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Things You Might Not Know About King Arthur Carrousel at Disneyland Park

Erin Glover

by , Editorial Content Director, Disneyland Resort

King Arthur Carrousel at Disneyland Park

Although King Arthur Carrousel made its Disneyland Resort debut when the park opened in 1955, its history goes back much further. Just how old is the carrousel? Learn that and more below!

  • Walt Disney bought the 1875 Dentzel carrousel for $22,000 from Sunnyside Park in Toronto, Canada.
  • The handcrafted Dentzel carrousel was purchased from Sunnyside Amusement Park in Toronto, which opened in 1922. Some might believe that parts of the carrousel date back as early as 1875, but definitive records do not exist before 1922.
  • Since Walt Disney wanted only jumping horses for his carrousel – not the other animals which were part of the original – additional horses were added from another at Coney Island. Each horse on King Arthur Carrousel is a hand-carved antique.
  • About one in every five Disneyland park visitors takes a spin on King Arthur Carrousel.
  • The King Arthur Carrousel horses are touched up daily, and every year each horse undergoes a complete refurbishment. More than 30 colors are used on the horses – no two of which are painted alike. Learn more about how the horses are restored here.
  • There are a total of 72 leaping horses on King Arthur Carrousel. Walt Disney himself insisted that all horses would be leaping, so some of the original horses were reconfigured to the proper pose.

Comments

  • There were 72 horses until the wheelchair accessible bench was installed a few years ago and took out four horses, bringing the total to 68.

  • I’m surprised there was no mention of Jingles…

  • Always, always take a spin on the carrousel every trip to the park. It is an amazing piece of history restored for generations to enjoy. I always feel like I have stepped back in time. Thanks for the stats.

  • Also, the “lead” horse has my favorite hidden Mickey!!

  • I love the special Mary Poppins horse with a tribute to Julie Andrews! I think it is the most beautiful with all the gold bells!

  • I loved reading about the carrousel. Does anyone know why he wanted all leaping horses? Reading this deff makes me want to stop and take a closer look at the horse and the different colors they have!

  • I heard Cinderella’s horse is the only one that has a gold ribbon tied on it’s tail. It’s in the second row from the outside.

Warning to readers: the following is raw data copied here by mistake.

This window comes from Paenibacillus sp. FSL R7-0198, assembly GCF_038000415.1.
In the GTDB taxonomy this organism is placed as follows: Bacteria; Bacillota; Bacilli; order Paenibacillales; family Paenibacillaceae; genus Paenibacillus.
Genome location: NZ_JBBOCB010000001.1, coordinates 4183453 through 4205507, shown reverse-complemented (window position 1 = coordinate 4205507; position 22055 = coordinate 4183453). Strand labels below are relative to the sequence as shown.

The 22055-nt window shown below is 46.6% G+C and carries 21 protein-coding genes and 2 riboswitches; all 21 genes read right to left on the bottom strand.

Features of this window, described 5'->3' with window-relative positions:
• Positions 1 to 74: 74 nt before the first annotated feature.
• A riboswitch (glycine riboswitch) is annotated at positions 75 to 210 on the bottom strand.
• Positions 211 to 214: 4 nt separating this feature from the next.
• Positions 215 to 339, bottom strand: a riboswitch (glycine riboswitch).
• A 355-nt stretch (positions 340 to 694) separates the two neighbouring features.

• A while back, my girlfriend Samantha and I were looking at old Disneyland photos she had and there was one of her riding Jingles, taken way back in the early 1980s, when she was maybe 4 or 5. We recognized it was Jingles right away thanks to the bell strap on it, and decided to have a little fun. We took the photo with us to the park, hopped on the King Arthur Carrousel, found Jingles and had her recreate the photo, same pose and all. Made for such a great little Then & Now picture!

  • One of the horses has a gold tooth so Mrs. Disney could recognize her favorite horse

  • I’m from Toronto and never knew this.

  • Every horse has a different name. You can get the list of names from City Hall.

    There is 1 horse with a gold tooth. It was Walt’s wife, Lily’s favorite.

  • I had the pleasure of meeting a wonderful woman named Isle who cared for the animals on the carousel at Walt Disney World. Anyone know if she’s still around?

  • Wow, thank you all for sharing the extra tidbits! I was going to ask about the names… I will definitely be stopping by City Hall on my next trip.

  • Erin – Wondering if you can help me figure something out. When I saw this post and the comment regarding the list of Carrousel horse names, I jumped at the chance to get my hands on a copy of the list last time I was at the park. Unfortunately, I was looking over the list of names and things didn’t add up. I counted the names, and there’s only 63 of them on the list that’s available at City Hall. That said, wondering which of the following happened:

    – Five horses are currently removed and undergoing an unannounced refurbishment.
    – Five horses went unnamed.
    – Clerical error on the list of names.

    Also, the list at City Hall is done alphabetically, and I’m wondering if there’s any way of telling which horse is which, any identifying markers on the horse? The only one I know of is Jingles.

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